From chicken noodle soup to alcohol-spiked drinks, everyone has a preferred remedy for cold symptoms. Since she was feeling a little under the weather, Melissa Block, host of All Things Considered, asked some foodies for their tried and true remedies from around the globe. Their suggestions range from the gentle to the pungent, but each bears a timeworn seal of approval.
Nestled between Black Friday and Cyber Monday is Small Business Saturday.
Originally started by American Express, this national day to shop small and locally fits so nicely with farmers markets. After all, you can’t get much smaller than the family who farms and sells their products directly.
On this week's Louisiana Eats! we'll celebrate Thanksgiving by speaking with expert chefs, roasters, and bakers. First, Molly Stevens provides us with tricks of the trade for roasting everything from vegetables to seafood. Then, Chef Chris DeBarr and Lee Stafford collaborate to serve a Thanksgiving meal made entirely from local foods available at the time of Louisiana's settlement. Plus, Poppy teaches us how to deep-fry a turkey and Kate McDermott shares tips for baking pies.
For those of you hosting a Thanksgiving meal, Monday signals the official start of crunch time. If you're cooking-challenged, or simply short on time, trying to pull together a traditional holiday meal for family and guests can be an anxiety-inducing experience.
But don't fret, says Katie Workman, author of The Mom 100 Cookbook. There's still time to impress everyone and salvage your sanity — starting with some supermarket shortcuts.
With Thanksgiving a few days away, you have to save as much stomach room as you can. That means, of course, breathing your food. To that end: Le Whif Breathable Chocolate. They're like little plastic chocolate cigarettes, filled with some kind of chocolate powder.
Pashman presents his Veggieducken. "A banana squash is about 2 feet long; it's one of the largest squashes money can buy," he says. "So this thing is big. It takes a couple hours to cook — it is an event."
Thanksgiving has its must-haves: potatoes, cranberries, turkey. But cooking the feast with a soul-food style gives the meal a whole new flavor.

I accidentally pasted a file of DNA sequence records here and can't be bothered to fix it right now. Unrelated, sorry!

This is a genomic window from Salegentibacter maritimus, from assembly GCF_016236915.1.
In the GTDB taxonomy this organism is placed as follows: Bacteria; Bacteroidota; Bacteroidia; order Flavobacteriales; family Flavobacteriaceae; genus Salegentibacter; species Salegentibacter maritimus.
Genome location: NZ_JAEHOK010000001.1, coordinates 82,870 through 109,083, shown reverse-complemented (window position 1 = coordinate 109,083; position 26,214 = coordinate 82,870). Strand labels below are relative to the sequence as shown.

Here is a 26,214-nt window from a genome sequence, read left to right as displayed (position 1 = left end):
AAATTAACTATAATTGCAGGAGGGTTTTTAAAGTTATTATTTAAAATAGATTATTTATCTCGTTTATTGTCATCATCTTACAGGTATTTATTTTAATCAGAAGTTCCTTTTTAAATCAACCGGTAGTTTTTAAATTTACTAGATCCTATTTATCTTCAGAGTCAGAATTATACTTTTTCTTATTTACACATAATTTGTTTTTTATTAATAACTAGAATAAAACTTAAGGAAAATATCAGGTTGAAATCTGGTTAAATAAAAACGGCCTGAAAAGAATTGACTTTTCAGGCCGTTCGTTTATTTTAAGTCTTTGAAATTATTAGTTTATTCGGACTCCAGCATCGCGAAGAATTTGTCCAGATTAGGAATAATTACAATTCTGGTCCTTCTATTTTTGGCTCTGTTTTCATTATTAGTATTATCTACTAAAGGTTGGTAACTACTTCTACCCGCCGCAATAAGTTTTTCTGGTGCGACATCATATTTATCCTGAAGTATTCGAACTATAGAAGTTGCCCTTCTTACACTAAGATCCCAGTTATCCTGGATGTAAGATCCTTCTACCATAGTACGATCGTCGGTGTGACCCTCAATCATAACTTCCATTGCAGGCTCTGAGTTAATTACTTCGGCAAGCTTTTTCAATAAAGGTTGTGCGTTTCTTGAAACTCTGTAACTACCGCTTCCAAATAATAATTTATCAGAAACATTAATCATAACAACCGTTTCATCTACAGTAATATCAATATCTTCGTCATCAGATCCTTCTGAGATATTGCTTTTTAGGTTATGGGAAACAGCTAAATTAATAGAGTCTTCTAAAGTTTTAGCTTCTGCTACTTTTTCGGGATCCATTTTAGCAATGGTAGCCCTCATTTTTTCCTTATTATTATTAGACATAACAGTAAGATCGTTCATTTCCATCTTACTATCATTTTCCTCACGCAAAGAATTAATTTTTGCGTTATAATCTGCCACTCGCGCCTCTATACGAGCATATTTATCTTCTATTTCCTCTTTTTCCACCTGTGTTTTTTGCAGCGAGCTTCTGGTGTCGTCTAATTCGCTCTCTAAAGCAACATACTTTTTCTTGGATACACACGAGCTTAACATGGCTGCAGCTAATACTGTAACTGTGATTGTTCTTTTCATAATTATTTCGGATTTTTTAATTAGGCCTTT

Soul food conjures up thoughts of rich dishes full of butter or gravy — comfort foods. But soul food comes out of one of America's darkest chapters. Chef Melba Wilson, owner of Melba's Restaurant and Melba's 125 in Harlem, N.Y., explains that the basis of the cooking comes from the food slave owners gave to slaves.
Originally published on Wed November 21, 2012 6:30 am
Despite my outward 30-something appearance, deep inside my chest beats the heart of an old Jewish grandmother. I want to make my friends sweaters when it's getting cold, or throw them parades when they've mastered some feat. But mostly, I want to feed them. Especially when they need a little help.
Over the past few years, I've brought dozens of meals to friends who are nursing new babies or broken bones. And I've learned a few things about how to help when it comes to feeding people in need — specifically, that an extra meal or two for the freezer can be the best gift of all.
Thanksgiving is all about making family memories that last a lifetime. But bad manners and misunderstandings mean they're not always good memories. Guest host Celeste Headlee gets advice about enjoying Thanksgiving with less drama. She speaks with parents Leslie Morgan Steiner, NPR's Karen Grigsby Bates, and etiquette expert Steven Petrow.